on the run... The government goes after those subversive
rocketeers - May
24th Rocketry Impacts - Space-Rockets.com - May.22.03. (This
item found via Transterrestrial
space shots ... Space Station astronaut grabs a rare
photo of two simultaneous Iridium
Flares : Double
Iridium Flare - Space Station Picture of the Day - May.21.03
Meanwhile, the Mars
Global Surveyor circling Mars takes a break from imaging the
surface of the Red Planet to look back home and take a super photo
showing both Earth and Jupiter, as well as a Jupiter moon : Alien
Earth: Mars Global Surveyor photographs Earth from Mars orbit -
Science@NASA - May.22.03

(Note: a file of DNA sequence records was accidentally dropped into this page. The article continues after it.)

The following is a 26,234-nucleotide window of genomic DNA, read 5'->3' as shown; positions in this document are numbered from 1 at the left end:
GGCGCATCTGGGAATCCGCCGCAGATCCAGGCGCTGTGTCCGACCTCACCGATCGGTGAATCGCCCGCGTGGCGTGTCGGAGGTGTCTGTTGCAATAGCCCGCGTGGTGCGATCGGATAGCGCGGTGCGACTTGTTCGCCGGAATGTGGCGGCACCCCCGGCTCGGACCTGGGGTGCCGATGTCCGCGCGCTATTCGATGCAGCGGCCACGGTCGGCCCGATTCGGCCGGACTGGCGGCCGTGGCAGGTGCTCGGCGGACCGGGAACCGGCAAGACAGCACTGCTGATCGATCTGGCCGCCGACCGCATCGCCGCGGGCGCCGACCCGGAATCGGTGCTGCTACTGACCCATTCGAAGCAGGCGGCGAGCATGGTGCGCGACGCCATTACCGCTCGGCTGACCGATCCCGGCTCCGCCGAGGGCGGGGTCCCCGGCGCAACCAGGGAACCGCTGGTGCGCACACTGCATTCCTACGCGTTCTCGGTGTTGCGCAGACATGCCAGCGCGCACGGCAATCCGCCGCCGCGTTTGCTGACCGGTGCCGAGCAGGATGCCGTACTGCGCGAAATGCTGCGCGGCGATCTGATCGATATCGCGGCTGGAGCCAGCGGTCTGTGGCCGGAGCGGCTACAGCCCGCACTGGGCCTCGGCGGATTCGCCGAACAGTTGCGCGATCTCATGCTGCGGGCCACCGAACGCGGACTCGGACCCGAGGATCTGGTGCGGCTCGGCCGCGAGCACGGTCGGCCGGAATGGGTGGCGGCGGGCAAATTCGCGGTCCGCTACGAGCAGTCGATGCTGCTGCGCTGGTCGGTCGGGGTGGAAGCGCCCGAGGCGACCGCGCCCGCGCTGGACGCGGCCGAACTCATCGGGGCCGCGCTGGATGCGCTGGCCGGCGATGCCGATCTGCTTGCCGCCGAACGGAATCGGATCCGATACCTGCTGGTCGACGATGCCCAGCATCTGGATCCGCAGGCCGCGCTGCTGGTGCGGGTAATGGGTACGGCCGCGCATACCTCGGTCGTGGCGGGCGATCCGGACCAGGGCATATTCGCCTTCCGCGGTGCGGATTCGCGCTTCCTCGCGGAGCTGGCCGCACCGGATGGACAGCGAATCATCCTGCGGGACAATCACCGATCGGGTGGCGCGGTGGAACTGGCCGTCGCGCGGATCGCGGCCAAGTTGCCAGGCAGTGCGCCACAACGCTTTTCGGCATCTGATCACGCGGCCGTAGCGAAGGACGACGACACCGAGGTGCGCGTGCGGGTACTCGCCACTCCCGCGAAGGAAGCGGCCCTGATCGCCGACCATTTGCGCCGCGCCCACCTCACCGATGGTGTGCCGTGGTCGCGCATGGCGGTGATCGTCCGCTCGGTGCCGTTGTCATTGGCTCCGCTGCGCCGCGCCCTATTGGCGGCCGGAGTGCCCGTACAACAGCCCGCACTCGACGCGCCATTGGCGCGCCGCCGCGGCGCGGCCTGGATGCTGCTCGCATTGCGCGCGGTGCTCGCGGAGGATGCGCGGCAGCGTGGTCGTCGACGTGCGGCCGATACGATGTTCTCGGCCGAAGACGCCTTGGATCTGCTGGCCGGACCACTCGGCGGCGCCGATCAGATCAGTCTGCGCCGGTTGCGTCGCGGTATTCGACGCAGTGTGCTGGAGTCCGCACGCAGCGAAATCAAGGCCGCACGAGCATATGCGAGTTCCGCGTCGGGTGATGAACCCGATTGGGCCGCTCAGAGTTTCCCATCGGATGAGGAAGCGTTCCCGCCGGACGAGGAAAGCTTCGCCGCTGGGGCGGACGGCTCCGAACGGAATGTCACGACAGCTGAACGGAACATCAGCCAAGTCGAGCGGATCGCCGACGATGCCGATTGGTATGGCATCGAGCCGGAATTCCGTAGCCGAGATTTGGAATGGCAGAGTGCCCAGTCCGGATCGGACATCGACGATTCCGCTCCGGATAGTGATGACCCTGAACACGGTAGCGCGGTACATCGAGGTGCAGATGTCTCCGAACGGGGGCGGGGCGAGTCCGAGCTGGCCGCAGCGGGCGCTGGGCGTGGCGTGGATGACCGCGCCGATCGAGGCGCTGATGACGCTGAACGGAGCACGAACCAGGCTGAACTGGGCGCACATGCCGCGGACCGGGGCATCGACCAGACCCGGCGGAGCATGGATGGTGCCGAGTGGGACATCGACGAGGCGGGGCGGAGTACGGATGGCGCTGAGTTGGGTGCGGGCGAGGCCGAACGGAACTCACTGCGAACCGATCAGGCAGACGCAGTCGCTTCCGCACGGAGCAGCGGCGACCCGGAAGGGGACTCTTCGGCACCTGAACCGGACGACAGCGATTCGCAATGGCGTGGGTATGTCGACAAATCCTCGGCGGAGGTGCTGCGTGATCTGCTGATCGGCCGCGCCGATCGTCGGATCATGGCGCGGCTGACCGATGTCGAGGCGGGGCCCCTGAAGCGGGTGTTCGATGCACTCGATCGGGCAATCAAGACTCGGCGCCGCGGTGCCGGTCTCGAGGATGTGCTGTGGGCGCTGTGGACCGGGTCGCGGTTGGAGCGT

radio looking real...
As mentioned here several times, Satellite
Radio has become very important for restoring faith in
commercial space following the catastrophes of Iridium and Globalstar.
After a rough startup in the midst of an economic slowdown, it looks
increasingly likely that the satellite radio ventures will indeed
become successful ones.
observers didn't think a pay radio service would attract sufficient
subscribers to become profitable, both of the US satellite radio
firms are showing strong subscriber growth. With fewer start up
Radio built a big lead on Sirius
and now has over 500,000 subscribers. However, Sirius is overcoming
various financial and technical difficulties and has recently reached
60,000 subscribers - Sirius
Roars Back At XM - Forbes - May.22.03. Both predict that by
the end of 2004 they will attain the two to three million subscribers
needed to achieve breakeven.
As this article
May Be Catching Up With Satellite Radio Hype - The Street - May.22.03
- indicates, it looks like satellite radio will be a hit and a big